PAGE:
We are improving the lives of all Marylanders by making sure everyone has access to nutritious food while providing solutions that address hunger in the first place.
We’re using new tools, new resources, and a wealth of data to make things better for Maryland’s children, individuals living in Communities of Color, older adults, and working families.
What does it take to feed our neighbors in need?
Baltimore (central Maryland), Salisbury (Eastern Shore), and Hagerstown (western Maryland)
Nearly 1,200 Distribution Points
food distribution points, including approximately 320 community-based Network Partner sites
How do we get food to hungry Marylanders?
Distributing food from three locations across 21 counties and Baltimore city requires an inclusive approach with different solutions for different situations.
Approximately 320 food pantries, soup kitchens, shelters, and other community-based organizations all across the state help provide relief to members of their communities who struggle to put food on their tables.
School Pantries, Pantry on the Go, Summer Clubs, and Supper Clubs offer our neighbors in need access to nutritious food in a variety of settings. We also help connect people with federal and state food assistance programs, such as TEFAP, SNAP Outreach, and DSS.
Maryland Food Bank Programs
Tailored programs ensure food-insecure Marylanders get the assistance they need.
The company I worked for closed last year, and while I have been able to find part-time work, it’s not enough to cover my rent, my bills, and be able to get food at the grocery store. I honestly don’t know how my daughter and I would get by if the Maryland Food Bank wasn’t out here today.”
Where does the food bank get food?
Until recently, our inventory was roughly equal percentages of donated, donated facilitated, and purchased, with the remainder coming from the USDA.
Food comes from grocery and big box stores, manufacturers, distributors, wholesalers and our Farm to Food Bank Program.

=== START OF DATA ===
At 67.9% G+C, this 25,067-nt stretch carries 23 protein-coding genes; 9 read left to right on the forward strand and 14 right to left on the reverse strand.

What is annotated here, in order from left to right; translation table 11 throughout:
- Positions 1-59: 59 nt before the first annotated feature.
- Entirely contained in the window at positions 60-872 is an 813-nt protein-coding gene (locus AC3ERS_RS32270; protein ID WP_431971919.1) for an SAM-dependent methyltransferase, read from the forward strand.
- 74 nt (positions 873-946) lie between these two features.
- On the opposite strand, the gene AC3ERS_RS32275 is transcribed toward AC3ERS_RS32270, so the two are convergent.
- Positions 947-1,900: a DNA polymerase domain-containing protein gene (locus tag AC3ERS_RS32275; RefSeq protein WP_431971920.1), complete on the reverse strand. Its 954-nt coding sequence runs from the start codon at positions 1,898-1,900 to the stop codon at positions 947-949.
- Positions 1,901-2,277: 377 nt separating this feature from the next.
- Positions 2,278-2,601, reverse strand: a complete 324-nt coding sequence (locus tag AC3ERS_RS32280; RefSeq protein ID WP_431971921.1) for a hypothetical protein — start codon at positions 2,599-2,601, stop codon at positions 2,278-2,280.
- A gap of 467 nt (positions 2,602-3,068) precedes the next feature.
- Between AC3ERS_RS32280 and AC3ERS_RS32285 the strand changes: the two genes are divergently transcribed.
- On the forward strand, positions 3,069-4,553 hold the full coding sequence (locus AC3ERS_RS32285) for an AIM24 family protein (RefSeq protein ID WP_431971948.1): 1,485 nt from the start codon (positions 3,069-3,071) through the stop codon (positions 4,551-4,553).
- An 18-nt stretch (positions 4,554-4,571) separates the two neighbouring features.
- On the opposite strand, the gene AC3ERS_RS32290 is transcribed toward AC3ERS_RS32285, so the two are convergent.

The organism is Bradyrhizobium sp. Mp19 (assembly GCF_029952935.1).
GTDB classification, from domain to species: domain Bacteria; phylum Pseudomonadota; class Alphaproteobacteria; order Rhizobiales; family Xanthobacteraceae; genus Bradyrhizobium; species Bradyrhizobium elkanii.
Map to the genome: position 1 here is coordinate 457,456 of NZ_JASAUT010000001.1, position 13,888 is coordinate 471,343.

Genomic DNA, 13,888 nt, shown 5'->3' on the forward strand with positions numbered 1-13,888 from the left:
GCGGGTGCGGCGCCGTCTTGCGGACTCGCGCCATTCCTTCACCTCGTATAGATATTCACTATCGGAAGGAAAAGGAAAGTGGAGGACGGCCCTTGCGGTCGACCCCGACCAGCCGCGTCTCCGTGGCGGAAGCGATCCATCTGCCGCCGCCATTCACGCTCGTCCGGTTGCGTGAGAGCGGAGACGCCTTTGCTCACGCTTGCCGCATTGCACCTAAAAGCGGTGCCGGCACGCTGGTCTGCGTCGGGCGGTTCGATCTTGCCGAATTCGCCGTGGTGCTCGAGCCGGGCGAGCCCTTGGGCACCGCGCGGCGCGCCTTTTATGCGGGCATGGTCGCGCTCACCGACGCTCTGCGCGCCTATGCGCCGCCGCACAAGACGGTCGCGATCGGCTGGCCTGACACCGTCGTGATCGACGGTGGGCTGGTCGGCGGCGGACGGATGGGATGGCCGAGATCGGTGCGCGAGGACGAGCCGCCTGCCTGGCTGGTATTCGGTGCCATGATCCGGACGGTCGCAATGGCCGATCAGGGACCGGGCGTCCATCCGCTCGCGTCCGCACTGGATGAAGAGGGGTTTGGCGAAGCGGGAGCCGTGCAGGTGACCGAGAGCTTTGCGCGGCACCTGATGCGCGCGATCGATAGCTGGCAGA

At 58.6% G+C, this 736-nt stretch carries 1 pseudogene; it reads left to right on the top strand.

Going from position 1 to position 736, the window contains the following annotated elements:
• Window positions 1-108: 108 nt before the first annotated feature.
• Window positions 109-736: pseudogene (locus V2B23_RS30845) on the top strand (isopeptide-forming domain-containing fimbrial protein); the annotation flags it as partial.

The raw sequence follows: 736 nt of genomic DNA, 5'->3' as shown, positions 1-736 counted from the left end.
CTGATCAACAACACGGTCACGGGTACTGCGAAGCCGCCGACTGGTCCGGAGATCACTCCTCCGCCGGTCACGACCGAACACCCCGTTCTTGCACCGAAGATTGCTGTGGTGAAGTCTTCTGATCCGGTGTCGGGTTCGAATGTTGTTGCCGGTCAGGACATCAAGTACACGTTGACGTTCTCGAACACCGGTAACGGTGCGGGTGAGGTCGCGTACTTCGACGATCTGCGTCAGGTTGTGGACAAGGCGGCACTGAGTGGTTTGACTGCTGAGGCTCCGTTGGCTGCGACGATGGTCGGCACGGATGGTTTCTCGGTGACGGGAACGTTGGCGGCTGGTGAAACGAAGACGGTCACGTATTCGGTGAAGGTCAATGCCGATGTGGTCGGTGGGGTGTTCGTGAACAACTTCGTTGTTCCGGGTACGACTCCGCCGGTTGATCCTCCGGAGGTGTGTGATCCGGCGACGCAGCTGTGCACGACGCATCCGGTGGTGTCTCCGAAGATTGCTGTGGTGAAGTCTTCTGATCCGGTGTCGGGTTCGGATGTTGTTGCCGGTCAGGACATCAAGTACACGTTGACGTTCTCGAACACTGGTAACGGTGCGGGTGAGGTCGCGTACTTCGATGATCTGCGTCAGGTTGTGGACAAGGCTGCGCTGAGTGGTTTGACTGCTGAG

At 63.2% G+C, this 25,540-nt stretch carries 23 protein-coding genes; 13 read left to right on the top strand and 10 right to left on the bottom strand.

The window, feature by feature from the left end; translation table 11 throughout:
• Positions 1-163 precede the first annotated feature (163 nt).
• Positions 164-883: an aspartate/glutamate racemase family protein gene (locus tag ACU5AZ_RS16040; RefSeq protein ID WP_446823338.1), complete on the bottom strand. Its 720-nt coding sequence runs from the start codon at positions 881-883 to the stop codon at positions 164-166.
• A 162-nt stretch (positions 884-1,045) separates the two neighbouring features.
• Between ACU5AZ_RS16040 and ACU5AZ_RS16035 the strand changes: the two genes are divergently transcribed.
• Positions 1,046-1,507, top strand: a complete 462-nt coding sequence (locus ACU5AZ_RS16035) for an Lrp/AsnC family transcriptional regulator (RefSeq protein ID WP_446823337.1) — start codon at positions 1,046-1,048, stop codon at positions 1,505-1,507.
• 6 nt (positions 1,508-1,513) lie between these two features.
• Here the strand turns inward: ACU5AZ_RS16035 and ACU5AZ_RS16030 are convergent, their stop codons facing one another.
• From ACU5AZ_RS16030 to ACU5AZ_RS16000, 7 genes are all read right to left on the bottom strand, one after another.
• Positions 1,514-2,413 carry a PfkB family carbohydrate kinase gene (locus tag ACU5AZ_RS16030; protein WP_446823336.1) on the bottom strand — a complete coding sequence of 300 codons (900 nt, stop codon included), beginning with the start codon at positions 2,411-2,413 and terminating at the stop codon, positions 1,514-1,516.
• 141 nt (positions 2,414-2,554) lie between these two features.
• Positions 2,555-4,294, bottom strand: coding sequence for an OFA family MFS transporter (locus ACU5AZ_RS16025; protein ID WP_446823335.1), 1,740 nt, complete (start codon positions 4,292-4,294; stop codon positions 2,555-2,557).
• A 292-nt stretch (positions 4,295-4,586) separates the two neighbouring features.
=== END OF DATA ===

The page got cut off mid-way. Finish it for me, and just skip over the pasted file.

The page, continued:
Food that MFB buys through relationships with manufacturers and distributors.
Food that is recovered from local retailers by our Network Partners.
Federally sourced food from large-scale manufacturers.
During the pandemic, our model shifted, and we had to purchase a much higher percentage of the food we distribute. We found that the increased flexibility and control over the types of food we purchase results in a more dignified experience, allowing people visiting our partners to make healthier choices.
How do we know how much food to send into communities?
Recognizing that hunger looks different in western Maryland than it does in Baltimore or on the Eastern Shore, we take a regional approach to our food distribution efforts, dividing Maryland into five areas — Western, Northern, Central, Southern, and Eastern.
With data gleaned from our Maryland Hunger Map, we work with our local partners in each region to help determine which of our existing programs or distribution methods will work best in their community. Additionally, we connect partners with nearby social service organizations that can help their neighbors in need address the root causes that are driving them to hunger in the first place.
And we’re continuing to innovate, and offer new approaches, such as Mobile Markets and versioned Back Up Boxes.
The Maryland Hunger Map
This resource is helping us do more for our neighbors, and we’re excited to have you explore the map to learn more about hunger.
How Can You Help?
Our ability to expand access to nutritious food while providing solutions for those in need relies on continued partnerships and support from Marylanders like you.
Help support our efforts.
Latest Food Distribution News
MFB 3.0 on Wheels: Meeting Neighbors in the Middle
MFB’s Mobile Market Program is meeting neighbors in the middle, bringing nutritious food and wraparound services to the under-resourced communities where our neighbors live and work.
Meet the MFB Family: Flo Vickers
Fore more than 12 years, Flora “Flo” Vickers was the Salisbury Superwoman to so many neighbors on the Eastern Shore. Learn more about her as you continue to meet the MFB Family.
Amplifying Voices as a Catalyst for Change: The MFB Speakers Bureau
The MFB Speakers Bureau was created to strengthen communities by incorporating neighbor voices into our work and decision-making processes as an organization—everything from providing feedback on our feeding programs to statewide advocacy efforts.
Did You Know These Common Myths About Food Insecurity?
You might be surprised to learn that food banks do so much more than provide food.
Quarterly Maryland Food Access Webinars are hosted by the Maryland Food Bank (MFB) Programs Team and feature representatives from MFB, Maryland Department of Health (MDH), Maryland Office of People’s Counsel (OPC), MFB Network Partners, government agencies, nonprofit organizations, and more.